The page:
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05 Dec, 2021
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stress in children

Stress In Children – H&S Education & Parenting

Understanding Stress In Children

Stress is a reaction of one’s body to the different situations or things that occur within or outside one’s body. Little amount of stress is good not just for adults but also for children. This good stress is responsible for the adrenaline and cortisol release to help your body, such as, during the fight or flight situation, for example, a sudden encounter with a wild animal. However, this is only good for the potentially life-threatening encounters that don’t happen often. If this stress response, on the other hand, occurs on a daily basis then it becomes an issue. Children who experience this kind of stress on a regular basis can end up suffering from ‘toxic stress’ where stress goes from being helpful and life-saving to unhelpful and detrimental. Toxic stress i.e. prolonged or excessive stress that occurs continually or triggered by different sources, can have a detrimental impact on your child’s long-term development. It’s important to understand that a child is more vulnerable to repeated stress because their brains and bodies are more sensitive. There are many causes of stress, however, for a child it can be the response of negative change in a child’s life.

The next common question that every parent has, is then what type of stress can my child have?

It’s important to note that there are 3 types of stress a child can experience; positive stress, tolerable stress and toxic stress.

Positive stress as discussed above is the good type of stress which is beneficial and an essential part of healthy development. This particular type of stress will result in increased heart rate for a brief period as well as increased hormone levels. Your child’s response on his/her first day of school is a good example of this kind of stress.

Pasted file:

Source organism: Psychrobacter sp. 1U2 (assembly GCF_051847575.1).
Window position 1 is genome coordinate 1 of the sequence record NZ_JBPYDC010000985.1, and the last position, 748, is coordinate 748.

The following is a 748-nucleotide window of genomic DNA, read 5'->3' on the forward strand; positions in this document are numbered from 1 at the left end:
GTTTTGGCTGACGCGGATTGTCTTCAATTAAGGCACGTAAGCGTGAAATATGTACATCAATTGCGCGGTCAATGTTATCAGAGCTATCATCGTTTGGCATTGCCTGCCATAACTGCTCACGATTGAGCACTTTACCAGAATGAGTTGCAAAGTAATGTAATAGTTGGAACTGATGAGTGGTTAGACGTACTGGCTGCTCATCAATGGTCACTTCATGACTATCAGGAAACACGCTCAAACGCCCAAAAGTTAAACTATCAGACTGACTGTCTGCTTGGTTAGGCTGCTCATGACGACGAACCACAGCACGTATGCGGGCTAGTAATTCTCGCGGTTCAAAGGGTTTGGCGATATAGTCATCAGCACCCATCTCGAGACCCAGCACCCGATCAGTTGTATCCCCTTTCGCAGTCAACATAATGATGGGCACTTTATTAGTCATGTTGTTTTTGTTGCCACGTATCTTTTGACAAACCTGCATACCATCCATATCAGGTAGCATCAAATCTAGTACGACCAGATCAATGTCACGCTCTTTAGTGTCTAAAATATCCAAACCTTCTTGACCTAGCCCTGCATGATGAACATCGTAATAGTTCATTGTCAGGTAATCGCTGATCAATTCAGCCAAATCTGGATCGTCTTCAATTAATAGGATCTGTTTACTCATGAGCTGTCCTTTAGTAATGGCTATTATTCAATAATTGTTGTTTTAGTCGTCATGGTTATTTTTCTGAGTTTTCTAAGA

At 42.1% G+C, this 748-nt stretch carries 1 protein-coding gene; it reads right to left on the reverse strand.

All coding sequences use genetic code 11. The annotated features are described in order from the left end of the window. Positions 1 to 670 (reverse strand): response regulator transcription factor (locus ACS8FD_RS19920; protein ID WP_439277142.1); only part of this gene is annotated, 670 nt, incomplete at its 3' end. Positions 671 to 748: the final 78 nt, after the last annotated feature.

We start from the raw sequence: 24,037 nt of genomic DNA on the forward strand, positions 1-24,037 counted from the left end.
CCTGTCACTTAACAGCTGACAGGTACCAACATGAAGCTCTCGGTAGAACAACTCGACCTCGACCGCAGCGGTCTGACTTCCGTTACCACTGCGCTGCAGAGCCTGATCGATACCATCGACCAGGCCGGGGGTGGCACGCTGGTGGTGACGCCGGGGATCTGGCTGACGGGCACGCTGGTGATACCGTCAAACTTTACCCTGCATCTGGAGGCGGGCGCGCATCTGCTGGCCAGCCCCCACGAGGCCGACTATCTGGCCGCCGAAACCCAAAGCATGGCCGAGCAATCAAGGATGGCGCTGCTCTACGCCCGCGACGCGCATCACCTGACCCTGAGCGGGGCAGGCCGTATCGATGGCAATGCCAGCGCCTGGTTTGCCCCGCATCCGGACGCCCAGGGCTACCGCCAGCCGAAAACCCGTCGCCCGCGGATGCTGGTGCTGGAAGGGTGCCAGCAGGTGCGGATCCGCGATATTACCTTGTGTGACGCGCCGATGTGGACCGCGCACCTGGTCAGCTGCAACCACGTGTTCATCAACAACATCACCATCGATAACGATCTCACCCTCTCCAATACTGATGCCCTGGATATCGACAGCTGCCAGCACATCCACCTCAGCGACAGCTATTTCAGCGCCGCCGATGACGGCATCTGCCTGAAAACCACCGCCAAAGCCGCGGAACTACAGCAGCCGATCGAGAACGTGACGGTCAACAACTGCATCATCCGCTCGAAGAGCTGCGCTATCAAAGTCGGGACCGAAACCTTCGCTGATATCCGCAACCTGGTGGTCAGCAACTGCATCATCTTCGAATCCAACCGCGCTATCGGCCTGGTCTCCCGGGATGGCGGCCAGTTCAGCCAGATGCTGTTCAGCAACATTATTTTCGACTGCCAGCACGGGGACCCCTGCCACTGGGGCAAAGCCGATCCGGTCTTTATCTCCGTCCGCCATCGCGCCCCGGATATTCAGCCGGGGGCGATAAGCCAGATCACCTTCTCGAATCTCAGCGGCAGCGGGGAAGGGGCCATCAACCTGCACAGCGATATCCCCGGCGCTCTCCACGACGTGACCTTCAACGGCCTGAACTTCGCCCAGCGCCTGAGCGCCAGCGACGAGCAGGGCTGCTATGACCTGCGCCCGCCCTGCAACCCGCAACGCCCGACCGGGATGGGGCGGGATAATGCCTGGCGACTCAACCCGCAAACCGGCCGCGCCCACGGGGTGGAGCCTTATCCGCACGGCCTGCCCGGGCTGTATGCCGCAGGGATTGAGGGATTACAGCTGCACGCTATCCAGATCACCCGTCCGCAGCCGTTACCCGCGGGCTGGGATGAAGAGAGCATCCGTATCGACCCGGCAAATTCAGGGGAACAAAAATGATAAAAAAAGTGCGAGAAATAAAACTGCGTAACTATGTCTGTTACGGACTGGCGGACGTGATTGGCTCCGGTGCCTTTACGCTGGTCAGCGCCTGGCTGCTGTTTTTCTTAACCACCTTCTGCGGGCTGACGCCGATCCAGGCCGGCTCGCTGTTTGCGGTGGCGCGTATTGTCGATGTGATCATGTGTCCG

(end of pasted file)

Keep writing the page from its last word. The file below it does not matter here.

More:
Tolerable stress is in certain unwanted frightening situations such as a hospital admission, or an accident where the body’s alert system is activated to a greater extent. Usually this type of stress can be overcome by a child provided they have a caring adult to help them get through this, if not then this can lead to damaging effects.

Toxic stress is the result of strong, continual and/or prolonged stress which leads to a prolonged activation of a child’s body’s alert system causing disruption in the brain and other organ developments and functions. Physical or emotional abuse, child neglect, exposure to violence, etc. are all responsible for toxic stress in a child. Toxic stress can lead to cognitive impairment and stress-related diseases which can last well into adulthood and beyond i.e. the damage can be irreversible.

Good parenting is what determines whether the resulting stress response will be tolerable or toxic.

Long-term & Short-term Effects Of Toxic Stress

A child’s brain chemistry, anatomy can all be altered by toxic stress. Toxic stress weakens the architecture of the developing brain which can result in many issues such as learning and behaviour problems along with other physical and mental health issues such as diabetes, heart disease among others. There is an overdrive of the Hypothalamic Pituitary & Adrenal Hormone axis which results in increased blood levels of the stress hormone ‘cortisol’. As you may or may not know, cortisol is the hormone that regulates many processes which occur in our body, and these include metabolism, immune response etc. It also helps the body respond to stress. Thus an increased amount of this can lead to long-term changes in immunity and inflammation which can also further lead to anxiety and impaired memory and mood control.


stress in children
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